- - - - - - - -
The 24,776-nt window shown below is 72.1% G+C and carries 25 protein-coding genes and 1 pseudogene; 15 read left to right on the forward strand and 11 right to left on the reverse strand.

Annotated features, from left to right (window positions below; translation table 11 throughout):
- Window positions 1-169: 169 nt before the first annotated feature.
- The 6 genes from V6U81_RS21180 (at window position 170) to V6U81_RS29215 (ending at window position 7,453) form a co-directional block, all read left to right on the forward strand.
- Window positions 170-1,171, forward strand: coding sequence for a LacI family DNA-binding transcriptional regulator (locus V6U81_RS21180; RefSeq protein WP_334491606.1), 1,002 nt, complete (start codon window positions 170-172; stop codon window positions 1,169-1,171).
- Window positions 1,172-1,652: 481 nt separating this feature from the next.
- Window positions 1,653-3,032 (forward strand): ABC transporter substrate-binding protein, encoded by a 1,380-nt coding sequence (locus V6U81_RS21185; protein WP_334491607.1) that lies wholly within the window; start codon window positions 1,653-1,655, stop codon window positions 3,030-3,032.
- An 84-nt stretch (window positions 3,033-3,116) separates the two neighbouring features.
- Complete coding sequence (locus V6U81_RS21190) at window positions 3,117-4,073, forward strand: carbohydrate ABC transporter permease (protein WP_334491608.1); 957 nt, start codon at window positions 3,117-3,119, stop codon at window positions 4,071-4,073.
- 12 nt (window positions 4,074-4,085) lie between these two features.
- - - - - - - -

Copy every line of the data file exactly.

The 24,776-nt window shown below is 72.1% G+C and carries 25 protein-coding genes and 1 pseudogene; 15 read left to right on the forward strand and 11 right to left on the reverse strand.

Annotated features, from left to right (window positions below; translation table 11 throughout):
- Window positions 1-169: 169 nt before the first annotated feature.
- The 6 genes from V6U81_RS21180 (at window position 170) to V6U81_RS29215 (ending at window position 7,453) form a co-directional block, all read left to right on the forward strand.
- Window positions 170-1,171, forward strand: coding sequence for a LacI family DNA-binding transcriptional regulator (locus V6U81_RS21180; RefSeq protein WP_334491606.1), 1,002 nt, complete (start codon window positions 170-172; stop codon window positions 1,169-1,171).
- Window positions 1,172-1,652: 481 nt separating this feature from the next.
- Window positions 1,653-3,032 (forward strand): ABC transporter substrate-binding protein, encoded by a 1,380-nt coding sequence (locus V6U81_RS21185; protein WP_334491607.1) that lies wholly within the window; start codon window positions 1,653-1,655, stop codon window positions 3,030-3,032.
- An 84-nt stretch (window positions 3,033-3,116) separates the two neighbouring features.
- Complete coding sequence (locus V6U81_RS21190) at window positions 3,117-4,073, forward strand: carbohydrate ABC transporter permease (protein WP_334491608.1); 957 nt, start codon at window positions 3,117-3,119, stop codon at window positions 4,071-4,073.
- 12 nt (window positions 4,074-4,085) lie between these two features.